What do I crave from haute couture shows? Grand staging. And Franck Sorbier gives me that.
The song "Paris, j'ai pris perpète", sung live by the young Emilie Simon, sounded in the recently renovated Salle Wagram when the French designer Franck Sorbier presented his Haute Couture Fall/Winter 2014, inspired by the style half-life of the world, the nineteenth century.
After she finishes, it's time to sit back. The magic is about to begin.
Entitled "Poems," this collection, consisted of a series of long dresses, a fitted redingote with tumbling ruffles paired with trousers, is sensuously decorated with floral motifs or delicately constructed with hand-painted organza. Franck mixes fabrics, vintage silk, woven embroidered raffia ribbons and then uses his technique of compression fabric to create languorous evening wear that evokes a bygone era.
As in the last fall/winter collection, the theme of the Middle Ages, Franck Sorbier chooses to use rich fabrics manufactured by prestigious companies such as Solstiss House, Declercq Passementiers and even Maison Lesage for some of its parts.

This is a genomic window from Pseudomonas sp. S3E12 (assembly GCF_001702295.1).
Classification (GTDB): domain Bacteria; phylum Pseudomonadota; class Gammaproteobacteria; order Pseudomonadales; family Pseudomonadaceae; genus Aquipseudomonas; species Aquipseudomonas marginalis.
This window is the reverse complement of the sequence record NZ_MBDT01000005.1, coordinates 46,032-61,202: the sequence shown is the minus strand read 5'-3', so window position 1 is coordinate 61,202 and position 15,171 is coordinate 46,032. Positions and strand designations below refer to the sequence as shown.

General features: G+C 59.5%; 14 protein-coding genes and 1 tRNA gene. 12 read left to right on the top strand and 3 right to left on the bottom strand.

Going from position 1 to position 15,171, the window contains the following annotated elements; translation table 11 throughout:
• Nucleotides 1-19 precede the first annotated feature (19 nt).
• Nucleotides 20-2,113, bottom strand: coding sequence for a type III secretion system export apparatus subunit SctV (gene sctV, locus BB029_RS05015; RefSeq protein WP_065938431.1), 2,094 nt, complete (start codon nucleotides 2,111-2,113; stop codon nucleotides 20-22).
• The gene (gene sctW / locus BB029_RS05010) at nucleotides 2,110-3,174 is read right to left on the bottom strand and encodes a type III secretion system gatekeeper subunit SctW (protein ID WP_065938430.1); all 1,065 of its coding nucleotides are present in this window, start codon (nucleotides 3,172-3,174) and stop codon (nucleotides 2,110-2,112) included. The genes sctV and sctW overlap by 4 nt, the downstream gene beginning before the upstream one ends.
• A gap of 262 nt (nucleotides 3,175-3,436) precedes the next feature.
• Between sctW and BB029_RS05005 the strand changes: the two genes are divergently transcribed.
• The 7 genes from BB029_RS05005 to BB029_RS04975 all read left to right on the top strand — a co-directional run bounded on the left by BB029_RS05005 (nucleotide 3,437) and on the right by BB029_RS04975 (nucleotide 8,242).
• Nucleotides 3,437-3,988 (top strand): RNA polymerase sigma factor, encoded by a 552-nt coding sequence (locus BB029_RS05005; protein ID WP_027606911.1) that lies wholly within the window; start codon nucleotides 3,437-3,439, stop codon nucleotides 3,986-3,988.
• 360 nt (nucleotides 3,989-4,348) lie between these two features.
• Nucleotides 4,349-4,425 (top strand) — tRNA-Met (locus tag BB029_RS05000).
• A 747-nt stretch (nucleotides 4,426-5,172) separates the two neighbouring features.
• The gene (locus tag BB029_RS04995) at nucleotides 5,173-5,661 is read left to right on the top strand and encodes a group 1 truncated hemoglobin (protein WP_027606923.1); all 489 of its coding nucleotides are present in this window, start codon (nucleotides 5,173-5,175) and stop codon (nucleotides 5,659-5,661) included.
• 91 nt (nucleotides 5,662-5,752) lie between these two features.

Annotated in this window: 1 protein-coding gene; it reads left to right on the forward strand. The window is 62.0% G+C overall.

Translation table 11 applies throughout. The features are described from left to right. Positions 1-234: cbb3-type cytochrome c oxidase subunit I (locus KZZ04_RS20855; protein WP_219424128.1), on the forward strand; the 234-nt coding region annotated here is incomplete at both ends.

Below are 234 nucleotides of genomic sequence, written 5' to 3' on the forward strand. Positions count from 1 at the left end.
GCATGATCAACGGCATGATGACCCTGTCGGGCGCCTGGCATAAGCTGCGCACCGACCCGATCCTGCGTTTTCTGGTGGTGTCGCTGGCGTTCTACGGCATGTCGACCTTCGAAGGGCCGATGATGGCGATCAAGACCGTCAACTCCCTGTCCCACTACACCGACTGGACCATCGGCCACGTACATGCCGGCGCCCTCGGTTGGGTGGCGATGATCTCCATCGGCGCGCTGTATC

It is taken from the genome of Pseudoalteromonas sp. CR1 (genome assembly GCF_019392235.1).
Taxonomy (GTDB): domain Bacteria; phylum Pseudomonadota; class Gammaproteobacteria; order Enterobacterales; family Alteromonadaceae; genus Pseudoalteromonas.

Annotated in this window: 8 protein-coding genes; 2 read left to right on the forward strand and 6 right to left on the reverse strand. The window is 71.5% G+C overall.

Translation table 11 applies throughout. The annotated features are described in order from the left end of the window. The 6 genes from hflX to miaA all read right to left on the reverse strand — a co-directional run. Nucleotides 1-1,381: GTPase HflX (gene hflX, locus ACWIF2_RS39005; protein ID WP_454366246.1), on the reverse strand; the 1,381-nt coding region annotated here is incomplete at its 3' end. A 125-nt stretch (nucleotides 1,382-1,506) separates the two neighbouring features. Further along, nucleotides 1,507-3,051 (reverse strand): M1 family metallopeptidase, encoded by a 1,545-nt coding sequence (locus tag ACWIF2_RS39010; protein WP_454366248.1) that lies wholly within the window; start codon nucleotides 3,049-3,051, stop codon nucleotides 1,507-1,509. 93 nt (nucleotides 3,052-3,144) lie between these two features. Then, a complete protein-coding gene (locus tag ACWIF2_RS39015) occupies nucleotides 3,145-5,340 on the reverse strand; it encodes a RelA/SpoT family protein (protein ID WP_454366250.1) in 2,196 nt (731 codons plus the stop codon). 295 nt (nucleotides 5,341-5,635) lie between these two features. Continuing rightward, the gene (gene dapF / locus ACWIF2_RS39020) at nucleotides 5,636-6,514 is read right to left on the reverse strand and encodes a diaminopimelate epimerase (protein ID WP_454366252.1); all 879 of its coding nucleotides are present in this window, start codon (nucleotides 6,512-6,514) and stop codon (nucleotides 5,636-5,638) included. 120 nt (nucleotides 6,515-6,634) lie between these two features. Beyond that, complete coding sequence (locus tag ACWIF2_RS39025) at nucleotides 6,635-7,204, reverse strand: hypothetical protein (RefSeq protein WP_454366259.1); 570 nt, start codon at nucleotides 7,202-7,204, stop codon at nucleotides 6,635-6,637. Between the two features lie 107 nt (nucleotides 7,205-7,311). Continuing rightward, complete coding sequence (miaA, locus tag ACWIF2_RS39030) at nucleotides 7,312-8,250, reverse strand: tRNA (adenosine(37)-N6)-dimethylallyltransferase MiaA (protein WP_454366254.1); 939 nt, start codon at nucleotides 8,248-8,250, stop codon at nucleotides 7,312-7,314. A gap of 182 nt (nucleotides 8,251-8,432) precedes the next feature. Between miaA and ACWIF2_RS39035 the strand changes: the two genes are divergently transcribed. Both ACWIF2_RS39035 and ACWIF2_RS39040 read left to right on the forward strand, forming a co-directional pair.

This image of beautiful courtesans, placed in the great hall of the theater, helped transport the audience, at least for a brief moment, in the Paris of the Belle Epoque. The runway is not just straight boring path. Grand piano, chandelliers, and candles placed so that the models walk coreographically, swingin the dress and their hands, some mimicking the romance and melancholia.
This is by far, as I have been observing for quite some time now, the come-back of magic touch haute couture has. It's almost forgotten and left behind, where designers focus merely on clothes, and therefore forgot that haute couture is the highest caste of fashion, and fashion, after all, is beyond clothes. Frank Sorbier Show represents the best of this kind of art form, where the set is constructed as meticulously as the clothes, taking us aback to the golden era of couture.
Franck Sorbier has an extremely cultivated vision in sewing, brimming with references to other artists and their works. This time, the poets of the late nineteenth century that fueled his drawings, often giving a voice to his creativity rather than a strictly commercial vision. The poet has spoken. And the art ressurected.
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